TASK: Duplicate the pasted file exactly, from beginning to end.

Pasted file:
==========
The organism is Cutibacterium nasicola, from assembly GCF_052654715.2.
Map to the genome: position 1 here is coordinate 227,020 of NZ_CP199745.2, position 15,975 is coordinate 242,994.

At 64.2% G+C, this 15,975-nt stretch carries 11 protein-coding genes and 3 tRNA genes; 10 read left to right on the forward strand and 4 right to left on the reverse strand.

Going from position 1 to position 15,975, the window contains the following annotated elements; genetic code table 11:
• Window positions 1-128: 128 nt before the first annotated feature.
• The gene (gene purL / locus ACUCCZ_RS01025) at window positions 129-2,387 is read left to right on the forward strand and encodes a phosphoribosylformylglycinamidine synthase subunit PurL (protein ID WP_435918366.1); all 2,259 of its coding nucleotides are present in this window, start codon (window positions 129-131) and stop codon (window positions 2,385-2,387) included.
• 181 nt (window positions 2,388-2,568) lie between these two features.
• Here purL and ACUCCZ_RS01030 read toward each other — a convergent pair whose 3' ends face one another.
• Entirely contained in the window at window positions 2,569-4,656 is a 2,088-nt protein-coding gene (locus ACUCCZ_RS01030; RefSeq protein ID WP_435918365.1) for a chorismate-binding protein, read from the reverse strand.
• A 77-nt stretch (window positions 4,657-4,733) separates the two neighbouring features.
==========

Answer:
The organism is Cutibacterium nasicola, from assembly GCF_052654715.2.
Map to the genome: position 1 here is coordinate 227,020 of NZ_CP199745.2, position 15,975 is coordinate 242,994.

At 64.2% G+C, this 15,975-nt stretch carries 11 protein-coding genes and 3 tRNA genes; 10 read left to right on the forward strand and 4 right to left on the reverse strand.

Going from position 1 to position 15,975, the window contains the following annotated elements; genetic code table 11:
• Window positions 1-128: 128 nt before the first annotated feature.
• The gene (gene purL / locus ACUCCZ_RS01025) at window positions 129-2,387 is read left to right on the forward strand and encodes a phosphoribosylformylglycinamidine synthase subunit PurL (protein ID WP_435918366.1); all 2,259 of its coding nucleotides are present in this window, start codon (window positions 129-131) and stop codon (window positions 2,385-2,387) included.
• 181 nt (window positions 2,388-2,568) lie between these two features.
• Here purL and ACUCCZ_RS01030 read toward each other — a convergent pair whose 3' ends face one another.
• Entirely contained in the window at window positions 2,569-4,656 is a 2,088-nt protein-coding gene (locus ACUCCZ_RS01030; RefSeq protein ID WP_435918365.1) for a chorismate-binding protein, read from the reverse strand.
• A 77-nt stretch (window positions 4,657-4,733) separates the two neighbouring features.